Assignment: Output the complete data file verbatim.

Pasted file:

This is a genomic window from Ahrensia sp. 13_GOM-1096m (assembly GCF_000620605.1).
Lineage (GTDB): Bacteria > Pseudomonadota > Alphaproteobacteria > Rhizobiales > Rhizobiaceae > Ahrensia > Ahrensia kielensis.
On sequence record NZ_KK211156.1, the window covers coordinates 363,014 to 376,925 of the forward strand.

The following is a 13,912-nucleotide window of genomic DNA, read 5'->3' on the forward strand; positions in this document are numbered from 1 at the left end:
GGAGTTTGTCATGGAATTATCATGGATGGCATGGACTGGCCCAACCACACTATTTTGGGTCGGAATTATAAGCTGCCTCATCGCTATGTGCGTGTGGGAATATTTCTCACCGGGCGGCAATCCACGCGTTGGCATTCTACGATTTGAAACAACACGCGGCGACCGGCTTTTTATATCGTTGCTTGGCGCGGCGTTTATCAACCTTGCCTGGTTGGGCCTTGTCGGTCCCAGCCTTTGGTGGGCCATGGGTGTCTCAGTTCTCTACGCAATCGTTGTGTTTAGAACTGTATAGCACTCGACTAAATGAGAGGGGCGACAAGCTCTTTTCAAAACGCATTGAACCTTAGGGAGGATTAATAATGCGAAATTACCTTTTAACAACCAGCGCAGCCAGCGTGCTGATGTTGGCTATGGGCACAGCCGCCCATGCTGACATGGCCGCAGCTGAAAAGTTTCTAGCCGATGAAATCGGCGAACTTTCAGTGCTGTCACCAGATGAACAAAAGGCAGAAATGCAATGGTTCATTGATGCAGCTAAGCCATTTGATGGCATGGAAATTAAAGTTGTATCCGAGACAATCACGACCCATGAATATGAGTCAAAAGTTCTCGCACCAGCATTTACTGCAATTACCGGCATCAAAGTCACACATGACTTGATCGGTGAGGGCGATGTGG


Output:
This is a genomic window from Ahrensia sp. 13_GOM-1096m (assembly GCF_000620605.1).
Lineage (GTDB): Bacteria > Pseudomonadota > Alphaproteobacteria > Rhizobiales > Rhizobiaceae > Ahrensia > Ahrensia kielensis.
On sequence record NZ_KK211156.1, the window covers coordinates 363,014 to 376,925 of the forward strand.

The following is a 13,912-nucleotide window of genomic DNA, read 5'->3' on the forward strand; positions in this document are numbered from 1 at the left end:
GGAGTTTGTCATGGAATTATCATGGATGGCATGGACTGGCCCAACCACACTATTTTGGGTCGGAATTATAAGCTGCCTCATCGCTATGTGCGTGTGGGAATATTTCTCACCGGGCGGCAATCCACGCGTTGGCATTCTACGATTTGAAACAACACGCGGCGACCGGCTTTTTATATCGTTGCTTGGCGCGGCGTTTATCAACCTTGCCTGGTTGGGCCTTGTCGGTCCCAGCCTTTGGTGGGCCATGGGTGTCTCAGTTCTCTACGCAATCGTTGTGTTTAGAACTGTATAGCACTCGACTAAATGAGAGGGGCGACAAGCTCTTTTCAAAACGCATTGAACCTTAGGGAGGATTAATAATGCGAAATTACCTTTTAACAACCAGCGCAGCCAGCGTGCTGATGTTGGCTATGGGCACAGCCGCCCATGCTGACATGGCCGCAGCTGAAAAGTTTCTAGCCGATGAAATCGGCGAACTTTCAGTGCTGTCACCAGATGAACAAAAGGCAGAAATGCAATGGTTCATTGATGCAGCTAAGCCATTTGATGGCATGGAAATTAAAGTTGTATCCGAGACAATCACGACCCATGAATATGAGTCAAAAGTTCTCGCACCAGCATTTACTGCAATTACCGGCATCAAAGTCACACATGACTTGATCGGTGAGGGCGATGTGG